Page 2 - summer 22
P. 2


            SESSION ONE

            Introduction: Shape of the century, wars and rebirth

            Last year I asked members for their suggestions on what they’d  like included in this
            year’s topic, and I’ve tried to incorporate these. They included “the century of two
            halves” (wars and rebirth), social class and labour relations, the bomb, women, the

            sixties, culture and the arts, popular culture (Hollywood, television, popular music
            and jazz), sport, medicine and health.

            I’ve grouped these under three broad themes: culture, war and revolutions. I
            proposed to start with culture because I’ll suggest that the 20  century was above all
            “a century of culture”. It opened with a big cultural bang: the birth of Modernism.
            Alongside this artistic revolution, mass popular culture emerged as new media like

            photography, film, radio, records and later television were invented. These triggered
            huge debates as to what culture and art actually meant. There was also a cultural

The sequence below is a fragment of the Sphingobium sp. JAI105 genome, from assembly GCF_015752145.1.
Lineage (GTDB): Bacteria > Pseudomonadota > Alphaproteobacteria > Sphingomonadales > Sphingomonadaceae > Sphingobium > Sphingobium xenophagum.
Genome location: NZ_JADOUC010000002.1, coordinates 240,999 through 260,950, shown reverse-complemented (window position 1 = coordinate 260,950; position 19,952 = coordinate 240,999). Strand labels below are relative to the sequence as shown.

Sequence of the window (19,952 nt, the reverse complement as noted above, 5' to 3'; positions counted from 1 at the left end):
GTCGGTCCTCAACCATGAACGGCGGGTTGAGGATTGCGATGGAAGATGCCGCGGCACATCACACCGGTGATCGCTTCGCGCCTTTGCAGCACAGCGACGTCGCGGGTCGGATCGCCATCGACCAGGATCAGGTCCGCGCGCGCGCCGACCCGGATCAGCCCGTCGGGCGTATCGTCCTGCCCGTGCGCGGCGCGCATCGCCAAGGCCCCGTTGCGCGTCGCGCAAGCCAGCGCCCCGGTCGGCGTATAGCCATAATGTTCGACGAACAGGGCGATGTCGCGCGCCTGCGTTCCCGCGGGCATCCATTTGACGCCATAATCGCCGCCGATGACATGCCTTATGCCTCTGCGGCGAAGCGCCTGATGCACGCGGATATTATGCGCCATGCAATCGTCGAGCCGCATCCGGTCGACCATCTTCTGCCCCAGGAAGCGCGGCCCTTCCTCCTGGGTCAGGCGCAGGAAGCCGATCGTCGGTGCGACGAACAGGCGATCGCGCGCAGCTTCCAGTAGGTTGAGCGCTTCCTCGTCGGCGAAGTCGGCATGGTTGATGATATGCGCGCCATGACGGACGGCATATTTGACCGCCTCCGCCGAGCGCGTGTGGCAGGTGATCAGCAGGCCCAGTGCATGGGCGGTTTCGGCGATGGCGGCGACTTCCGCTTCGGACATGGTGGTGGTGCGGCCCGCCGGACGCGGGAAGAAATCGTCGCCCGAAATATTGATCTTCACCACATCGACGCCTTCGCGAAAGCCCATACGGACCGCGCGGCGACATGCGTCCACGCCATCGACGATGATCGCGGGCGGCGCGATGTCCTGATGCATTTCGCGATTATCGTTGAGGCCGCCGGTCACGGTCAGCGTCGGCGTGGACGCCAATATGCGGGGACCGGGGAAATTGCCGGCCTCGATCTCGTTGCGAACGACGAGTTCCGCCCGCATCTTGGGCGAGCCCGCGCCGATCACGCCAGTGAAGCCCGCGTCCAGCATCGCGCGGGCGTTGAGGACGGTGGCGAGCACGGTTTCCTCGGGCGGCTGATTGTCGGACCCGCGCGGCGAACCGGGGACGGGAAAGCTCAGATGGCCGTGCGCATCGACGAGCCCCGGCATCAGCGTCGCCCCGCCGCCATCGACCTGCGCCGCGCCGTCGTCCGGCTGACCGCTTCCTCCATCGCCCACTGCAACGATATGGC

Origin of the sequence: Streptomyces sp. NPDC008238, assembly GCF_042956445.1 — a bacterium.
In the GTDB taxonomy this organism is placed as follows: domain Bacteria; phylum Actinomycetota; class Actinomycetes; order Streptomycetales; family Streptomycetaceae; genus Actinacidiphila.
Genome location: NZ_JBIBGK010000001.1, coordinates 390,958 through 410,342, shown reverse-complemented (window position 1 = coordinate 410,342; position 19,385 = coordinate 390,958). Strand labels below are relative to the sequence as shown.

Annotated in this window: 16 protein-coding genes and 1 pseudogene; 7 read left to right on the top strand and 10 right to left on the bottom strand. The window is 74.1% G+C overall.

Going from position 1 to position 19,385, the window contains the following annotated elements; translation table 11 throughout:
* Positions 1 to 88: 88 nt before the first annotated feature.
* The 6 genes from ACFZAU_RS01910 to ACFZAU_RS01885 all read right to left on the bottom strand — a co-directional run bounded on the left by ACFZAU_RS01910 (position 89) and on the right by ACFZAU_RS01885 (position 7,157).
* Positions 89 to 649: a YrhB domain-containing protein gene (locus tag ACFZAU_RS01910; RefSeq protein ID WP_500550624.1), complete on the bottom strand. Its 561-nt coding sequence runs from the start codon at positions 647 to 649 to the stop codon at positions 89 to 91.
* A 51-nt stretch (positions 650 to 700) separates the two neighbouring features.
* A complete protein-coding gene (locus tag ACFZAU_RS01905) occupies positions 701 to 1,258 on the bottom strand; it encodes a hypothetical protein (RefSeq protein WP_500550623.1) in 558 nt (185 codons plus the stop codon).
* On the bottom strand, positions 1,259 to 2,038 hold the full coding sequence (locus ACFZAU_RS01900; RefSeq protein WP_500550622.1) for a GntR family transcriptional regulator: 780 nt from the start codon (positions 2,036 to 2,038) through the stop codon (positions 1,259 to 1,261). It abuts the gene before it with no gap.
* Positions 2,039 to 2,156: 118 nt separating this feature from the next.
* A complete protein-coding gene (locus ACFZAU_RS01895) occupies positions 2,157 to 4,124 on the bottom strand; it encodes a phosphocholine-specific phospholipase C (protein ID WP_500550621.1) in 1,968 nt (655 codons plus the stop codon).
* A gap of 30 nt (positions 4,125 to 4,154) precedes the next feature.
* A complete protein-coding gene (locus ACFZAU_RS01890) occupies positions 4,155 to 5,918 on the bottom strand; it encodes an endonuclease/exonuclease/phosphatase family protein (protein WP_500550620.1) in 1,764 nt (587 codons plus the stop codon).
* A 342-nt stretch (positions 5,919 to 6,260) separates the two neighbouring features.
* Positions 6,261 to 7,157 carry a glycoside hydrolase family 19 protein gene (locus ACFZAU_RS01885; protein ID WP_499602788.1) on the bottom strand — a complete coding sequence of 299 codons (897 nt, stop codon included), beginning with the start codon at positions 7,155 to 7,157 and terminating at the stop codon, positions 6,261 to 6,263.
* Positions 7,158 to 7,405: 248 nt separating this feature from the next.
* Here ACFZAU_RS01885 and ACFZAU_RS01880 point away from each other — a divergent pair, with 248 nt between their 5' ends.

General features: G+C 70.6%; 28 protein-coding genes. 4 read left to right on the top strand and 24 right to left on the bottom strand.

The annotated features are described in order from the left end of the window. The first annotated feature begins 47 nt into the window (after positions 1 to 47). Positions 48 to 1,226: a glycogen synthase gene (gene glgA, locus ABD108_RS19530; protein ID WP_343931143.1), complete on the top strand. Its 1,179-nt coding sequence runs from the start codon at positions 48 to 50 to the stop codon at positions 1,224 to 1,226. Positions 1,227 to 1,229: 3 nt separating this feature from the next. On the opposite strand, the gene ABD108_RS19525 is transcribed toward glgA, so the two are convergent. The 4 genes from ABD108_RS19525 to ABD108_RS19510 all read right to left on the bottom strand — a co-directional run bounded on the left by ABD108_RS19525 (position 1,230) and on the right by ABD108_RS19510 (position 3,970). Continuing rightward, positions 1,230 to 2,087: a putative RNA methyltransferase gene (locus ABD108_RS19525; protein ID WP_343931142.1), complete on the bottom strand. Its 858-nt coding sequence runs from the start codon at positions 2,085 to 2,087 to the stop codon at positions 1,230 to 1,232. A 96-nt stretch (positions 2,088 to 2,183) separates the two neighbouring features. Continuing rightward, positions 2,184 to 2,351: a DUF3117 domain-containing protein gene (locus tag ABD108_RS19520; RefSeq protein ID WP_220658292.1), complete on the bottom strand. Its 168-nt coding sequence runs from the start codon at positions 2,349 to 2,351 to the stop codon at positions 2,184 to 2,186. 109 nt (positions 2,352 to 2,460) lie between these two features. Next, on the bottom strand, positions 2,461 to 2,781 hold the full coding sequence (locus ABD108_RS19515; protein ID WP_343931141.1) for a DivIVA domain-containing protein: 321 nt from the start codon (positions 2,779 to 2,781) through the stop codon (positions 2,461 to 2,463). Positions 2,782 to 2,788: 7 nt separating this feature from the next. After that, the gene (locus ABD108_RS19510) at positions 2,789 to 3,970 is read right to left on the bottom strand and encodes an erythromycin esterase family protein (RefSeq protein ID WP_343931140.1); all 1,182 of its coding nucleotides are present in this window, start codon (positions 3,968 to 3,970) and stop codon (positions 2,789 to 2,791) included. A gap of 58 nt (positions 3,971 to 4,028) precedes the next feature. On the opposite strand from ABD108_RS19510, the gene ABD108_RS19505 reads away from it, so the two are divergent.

revolution in politics. Marx was a towering figure, but the 20  century did not bear
            out his predictions. This led to a major re-think of his theories, resulting in a new
            form of “cultural politics” which was profoundly influential and still resonates today
            in areas like populism, identity politics, anti-racism, feminism,  and even ideas like
            political correctness, and “woke”.

            War is clearly a major theme. The “shape” of the century is often seen as two halves,
            the first half dominated by wars, the second by recovery, rebirth and prosperity. We
            will focus on the Second World War, the policy of appeasement leading up to it, the
            moral dilemmas that the war threw up, the atom bombs which ended it, and the Cold
            War that grew out of it. The Cold War dominated the pattern of world politics for so
            long, including the decades in which we grew up, that no one was sure what might
            replace it; maybe we still aren’t. Eric Hobsbawm called the 20  century “The Age of
            Extremes”, by which he meant the extreme contrast between horrors like the
            trenches, the Holocaust and Hiroshima, and the unprecedented progress and
            prosperity of the post-war decades. Edwin Brook wrote a rather bitter poem about
            the “mid-20  century crisis” called Five Ways to Kill a Man in 1990:

            There are many cumbersome ways to kill a man.
            You can make him carry a plank of wood
            to the top of a hill and nail him to it.

            To do this properly you require a crowd of people
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